I did the math.
I’m a white male in America.
An average life expectancy for someone like me is ~78.4 years.
Then, subtract the effects of smoking. I was a smoker for about 9 years, which, for me, was about 16,425 cigarettes. The NIH has estimated that a cigarette takes off an average of about 11 minutes off your life. (citation)
That’s ~180,675 minutes gone . . . or ~3,011 hours . . . or ~125 days.
That means I won’t make it to the last quarter of the last year of my life.
“The best time to plant a tree was 20 years ago. The second best time is right now.”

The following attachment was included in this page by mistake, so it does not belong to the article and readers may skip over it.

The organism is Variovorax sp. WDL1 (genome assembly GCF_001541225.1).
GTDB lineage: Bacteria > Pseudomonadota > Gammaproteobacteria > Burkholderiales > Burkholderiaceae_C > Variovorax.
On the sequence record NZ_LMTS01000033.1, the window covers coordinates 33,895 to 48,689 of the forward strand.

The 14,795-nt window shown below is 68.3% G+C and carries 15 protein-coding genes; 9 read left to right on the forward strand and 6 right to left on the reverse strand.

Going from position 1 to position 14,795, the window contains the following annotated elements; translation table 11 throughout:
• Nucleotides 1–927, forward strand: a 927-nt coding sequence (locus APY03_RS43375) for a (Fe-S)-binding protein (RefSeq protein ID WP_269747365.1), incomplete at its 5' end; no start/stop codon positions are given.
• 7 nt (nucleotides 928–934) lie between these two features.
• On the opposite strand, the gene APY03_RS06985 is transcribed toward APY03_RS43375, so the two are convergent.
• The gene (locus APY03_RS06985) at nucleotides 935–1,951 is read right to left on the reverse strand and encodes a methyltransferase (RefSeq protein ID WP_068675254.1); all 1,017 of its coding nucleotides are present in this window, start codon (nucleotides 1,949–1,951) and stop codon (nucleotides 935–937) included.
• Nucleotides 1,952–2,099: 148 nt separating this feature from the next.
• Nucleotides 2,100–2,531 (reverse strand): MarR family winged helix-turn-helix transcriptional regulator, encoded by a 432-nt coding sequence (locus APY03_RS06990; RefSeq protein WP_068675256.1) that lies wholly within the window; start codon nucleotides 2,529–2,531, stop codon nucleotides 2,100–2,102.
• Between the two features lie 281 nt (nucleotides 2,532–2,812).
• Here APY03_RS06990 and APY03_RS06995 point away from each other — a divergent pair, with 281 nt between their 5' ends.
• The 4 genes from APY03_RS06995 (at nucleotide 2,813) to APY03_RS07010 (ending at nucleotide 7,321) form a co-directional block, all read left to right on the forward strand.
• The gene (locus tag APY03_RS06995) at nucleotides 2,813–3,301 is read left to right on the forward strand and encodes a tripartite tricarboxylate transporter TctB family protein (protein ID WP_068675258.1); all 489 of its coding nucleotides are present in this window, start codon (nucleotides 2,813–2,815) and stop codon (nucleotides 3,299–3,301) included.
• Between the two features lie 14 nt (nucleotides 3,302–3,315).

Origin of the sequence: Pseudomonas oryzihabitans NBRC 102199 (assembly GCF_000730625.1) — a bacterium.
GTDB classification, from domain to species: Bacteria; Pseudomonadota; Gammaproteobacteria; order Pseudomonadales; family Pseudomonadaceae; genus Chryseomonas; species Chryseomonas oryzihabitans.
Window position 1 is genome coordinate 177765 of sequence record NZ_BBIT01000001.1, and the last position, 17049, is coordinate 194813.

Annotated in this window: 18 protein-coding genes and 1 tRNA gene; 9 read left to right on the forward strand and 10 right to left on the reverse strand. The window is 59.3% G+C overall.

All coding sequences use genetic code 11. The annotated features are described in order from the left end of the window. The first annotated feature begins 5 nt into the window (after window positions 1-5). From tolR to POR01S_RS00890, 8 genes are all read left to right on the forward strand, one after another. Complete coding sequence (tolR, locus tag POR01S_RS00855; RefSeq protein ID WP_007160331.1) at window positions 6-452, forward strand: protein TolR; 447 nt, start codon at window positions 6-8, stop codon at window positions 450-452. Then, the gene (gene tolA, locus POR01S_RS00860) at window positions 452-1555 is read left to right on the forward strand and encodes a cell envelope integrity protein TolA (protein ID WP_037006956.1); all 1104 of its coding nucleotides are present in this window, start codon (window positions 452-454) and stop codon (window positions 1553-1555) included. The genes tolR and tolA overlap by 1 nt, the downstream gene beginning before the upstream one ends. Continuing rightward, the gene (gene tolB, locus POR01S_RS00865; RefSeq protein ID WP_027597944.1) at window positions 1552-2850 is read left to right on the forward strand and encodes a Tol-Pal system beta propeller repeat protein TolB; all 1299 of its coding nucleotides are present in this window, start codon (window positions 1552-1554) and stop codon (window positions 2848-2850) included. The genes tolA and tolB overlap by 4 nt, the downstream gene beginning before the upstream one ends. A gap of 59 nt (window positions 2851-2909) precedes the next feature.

– Chinese Proverb
This is the time I’ve estimated I have left.
It’s not exact, but that’s not the point. I’m not using this timer to be accurate, I’m using it to focus on what’s important. It’s a deliberate choice.
I look at it every week, sometimes daily. I’m scared of dying, but more than anything I’m scared of regretting decisions in my life. I am using the scariness and urgency of death to my advantage.
Instead of being paralyzed, I will let it mobilize me–so that I might do more for others in the uncertain time I do have left.
You may want to make your own.